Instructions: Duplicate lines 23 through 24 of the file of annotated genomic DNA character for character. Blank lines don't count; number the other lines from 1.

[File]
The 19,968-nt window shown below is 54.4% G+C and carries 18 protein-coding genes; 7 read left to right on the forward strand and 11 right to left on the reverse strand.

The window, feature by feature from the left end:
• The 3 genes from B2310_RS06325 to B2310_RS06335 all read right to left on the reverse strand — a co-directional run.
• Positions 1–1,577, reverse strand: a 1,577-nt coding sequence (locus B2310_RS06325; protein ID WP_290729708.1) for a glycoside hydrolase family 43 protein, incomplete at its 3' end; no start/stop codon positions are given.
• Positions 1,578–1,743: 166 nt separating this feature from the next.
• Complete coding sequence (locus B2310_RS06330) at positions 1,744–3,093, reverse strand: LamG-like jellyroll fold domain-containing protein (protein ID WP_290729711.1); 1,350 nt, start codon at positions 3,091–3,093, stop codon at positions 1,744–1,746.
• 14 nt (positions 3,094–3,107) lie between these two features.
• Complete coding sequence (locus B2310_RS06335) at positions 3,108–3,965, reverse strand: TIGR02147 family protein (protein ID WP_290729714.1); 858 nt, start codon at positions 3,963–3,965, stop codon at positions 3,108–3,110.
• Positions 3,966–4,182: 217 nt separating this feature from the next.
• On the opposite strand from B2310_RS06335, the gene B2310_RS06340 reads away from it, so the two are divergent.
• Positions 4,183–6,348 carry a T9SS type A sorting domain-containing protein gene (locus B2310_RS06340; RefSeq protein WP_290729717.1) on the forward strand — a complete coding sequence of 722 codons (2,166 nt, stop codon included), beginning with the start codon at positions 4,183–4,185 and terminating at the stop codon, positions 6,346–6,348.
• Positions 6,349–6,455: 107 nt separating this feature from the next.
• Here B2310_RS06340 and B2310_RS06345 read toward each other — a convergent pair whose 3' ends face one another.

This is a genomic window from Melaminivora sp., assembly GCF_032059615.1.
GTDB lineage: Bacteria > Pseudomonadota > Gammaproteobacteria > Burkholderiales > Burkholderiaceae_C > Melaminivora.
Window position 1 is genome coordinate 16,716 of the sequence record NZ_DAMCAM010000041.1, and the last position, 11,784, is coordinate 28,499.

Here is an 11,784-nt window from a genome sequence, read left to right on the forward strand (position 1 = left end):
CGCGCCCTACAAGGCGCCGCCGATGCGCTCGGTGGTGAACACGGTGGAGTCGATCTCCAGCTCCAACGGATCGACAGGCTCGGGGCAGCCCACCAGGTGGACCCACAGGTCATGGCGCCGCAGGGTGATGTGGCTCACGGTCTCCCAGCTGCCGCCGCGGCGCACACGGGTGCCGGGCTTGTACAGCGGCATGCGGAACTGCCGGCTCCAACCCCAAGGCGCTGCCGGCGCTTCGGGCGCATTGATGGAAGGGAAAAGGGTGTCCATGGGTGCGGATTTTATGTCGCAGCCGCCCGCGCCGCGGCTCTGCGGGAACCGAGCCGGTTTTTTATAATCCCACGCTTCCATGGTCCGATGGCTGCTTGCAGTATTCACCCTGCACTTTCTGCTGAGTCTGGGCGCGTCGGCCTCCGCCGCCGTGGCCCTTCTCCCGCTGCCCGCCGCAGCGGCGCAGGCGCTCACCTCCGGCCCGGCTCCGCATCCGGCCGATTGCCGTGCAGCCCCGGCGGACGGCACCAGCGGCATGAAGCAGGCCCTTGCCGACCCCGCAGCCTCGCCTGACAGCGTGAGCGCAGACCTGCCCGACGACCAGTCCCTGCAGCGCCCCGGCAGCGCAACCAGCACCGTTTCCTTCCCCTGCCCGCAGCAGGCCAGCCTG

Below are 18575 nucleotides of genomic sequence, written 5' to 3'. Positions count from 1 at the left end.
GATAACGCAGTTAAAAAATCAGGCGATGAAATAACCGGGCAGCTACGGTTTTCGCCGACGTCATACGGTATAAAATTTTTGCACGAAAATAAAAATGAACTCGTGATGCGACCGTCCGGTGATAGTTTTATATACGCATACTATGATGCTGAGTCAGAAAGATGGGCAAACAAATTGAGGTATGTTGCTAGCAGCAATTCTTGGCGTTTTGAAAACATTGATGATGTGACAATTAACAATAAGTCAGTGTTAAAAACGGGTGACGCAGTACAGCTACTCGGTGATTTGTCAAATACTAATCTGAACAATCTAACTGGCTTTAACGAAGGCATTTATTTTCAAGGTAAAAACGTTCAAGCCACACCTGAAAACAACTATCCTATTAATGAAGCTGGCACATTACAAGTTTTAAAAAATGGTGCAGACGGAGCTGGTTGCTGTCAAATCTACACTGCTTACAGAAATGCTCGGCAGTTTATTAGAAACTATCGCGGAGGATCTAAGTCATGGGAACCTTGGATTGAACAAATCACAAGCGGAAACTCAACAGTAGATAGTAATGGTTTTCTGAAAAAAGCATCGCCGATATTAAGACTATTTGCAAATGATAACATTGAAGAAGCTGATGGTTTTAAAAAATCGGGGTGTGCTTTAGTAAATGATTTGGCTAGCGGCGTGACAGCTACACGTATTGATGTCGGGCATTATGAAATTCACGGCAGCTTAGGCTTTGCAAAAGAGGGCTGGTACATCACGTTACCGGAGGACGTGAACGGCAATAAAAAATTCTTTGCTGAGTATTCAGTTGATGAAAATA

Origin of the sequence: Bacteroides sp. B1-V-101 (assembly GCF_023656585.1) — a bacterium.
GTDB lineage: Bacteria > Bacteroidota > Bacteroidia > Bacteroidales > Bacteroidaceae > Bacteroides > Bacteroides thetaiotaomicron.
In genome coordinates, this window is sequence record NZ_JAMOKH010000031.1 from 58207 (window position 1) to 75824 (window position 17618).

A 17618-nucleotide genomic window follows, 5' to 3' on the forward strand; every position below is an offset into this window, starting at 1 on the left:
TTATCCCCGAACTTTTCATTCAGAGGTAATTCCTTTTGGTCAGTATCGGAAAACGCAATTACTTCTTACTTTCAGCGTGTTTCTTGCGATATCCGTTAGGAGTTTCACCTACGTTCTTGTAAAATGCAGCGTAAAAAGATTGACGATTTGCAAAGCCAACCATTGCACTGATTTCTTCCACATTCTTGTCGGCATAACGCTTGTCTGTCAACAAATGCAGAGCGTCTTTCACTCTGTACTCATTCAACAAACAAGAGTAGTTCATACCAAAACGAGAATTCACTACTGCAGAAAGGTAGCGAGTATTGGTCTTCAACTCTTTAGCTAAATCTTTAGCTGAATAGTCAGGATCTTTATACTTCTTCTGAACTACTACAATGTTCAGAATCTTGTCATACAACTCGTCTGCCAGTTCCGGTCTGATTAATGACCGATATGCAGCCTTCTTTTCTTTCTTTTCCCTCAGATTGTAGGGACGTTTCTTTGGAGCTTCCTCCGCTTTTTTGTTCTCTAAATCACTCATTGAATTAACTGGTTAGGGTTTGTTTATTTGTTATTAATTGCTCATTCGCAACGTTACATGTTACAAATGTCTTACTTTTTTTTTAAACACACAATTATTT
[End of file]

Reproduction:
In genome coordinates, this window is sequence record NZ_JAMOKH010000031.1 from 58207 (window position 1) to 75824 (window position 17618).

A 17618-nucleotide genomic window follows, 5' to 3' on the forward strand; every position below is an offset into this window, starting at 1 on the left: